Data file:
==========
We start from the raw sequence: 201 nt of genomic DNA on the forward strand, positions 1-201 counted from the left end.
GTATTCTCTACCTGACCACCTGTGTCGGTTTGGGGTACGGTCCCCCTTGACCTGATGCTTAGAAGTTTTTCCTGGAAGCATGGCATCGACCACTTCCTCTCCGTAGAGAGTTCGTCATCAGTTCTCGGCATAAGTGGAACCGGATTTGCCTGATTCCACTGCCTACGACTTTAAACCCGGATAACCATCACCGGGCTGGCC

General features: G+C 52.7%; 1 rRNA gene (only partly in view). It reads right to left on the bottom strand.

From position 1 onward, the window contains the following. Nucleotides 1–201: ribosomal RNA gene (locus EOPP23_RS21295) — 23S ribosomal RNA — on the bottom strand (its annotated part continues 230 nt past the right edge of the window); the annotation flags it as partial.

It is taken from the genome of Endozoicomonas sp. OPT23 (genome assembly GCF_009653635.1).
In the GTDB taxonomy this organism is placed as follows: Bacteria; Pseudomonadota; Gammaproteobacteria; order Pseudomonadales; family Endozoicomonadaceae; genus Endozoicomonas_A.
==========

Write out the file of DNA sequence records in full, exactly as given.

We start from the raw sequence: 201 nt of genomic DNA on the forward strand, positions 1-201 counted from the left end.
GTATTCTCTACCTGACCACCTGTGTCGGTTTGGGGTACGGTCCCCCTTGACCTGATGCTTAGAAGTTTTTCCTGGAAGCATGGCATCGACCACTTCCTCTCCGTAGAGAGTTCGTCATCAGTTCTCGGCATAAGTGGAACCGGATTTGCCTGATTCCACTGCCTACGACTTTAAACCCGGATAACCATCACCGGGCTGGCC

General features: G+C 52.7%; 1 rRNA gene (only partly in view). It reads right to left on the bottom strand.

From position 1 onward, the window contains the following. Nucleotides 1–201: ribosomal RNA gene (locus EOPP23_RS21295) — 23S ribosomal RNA — on the bottom strand (its annotated part continues 230 nt past the right edge of the window); the annotation flags it as partial.

It is taken from the genome of Endozoicomonas sp. OPT23 (genome assembly GCF_009653635.1).
In the GTDB taxonomy this organism is placed as follows: Bacteria; Pseudomonadota; Gammaproteobacteria; order Pseudomonadales; family Endozoicomonadaceae; genus Endozoicomonas_A.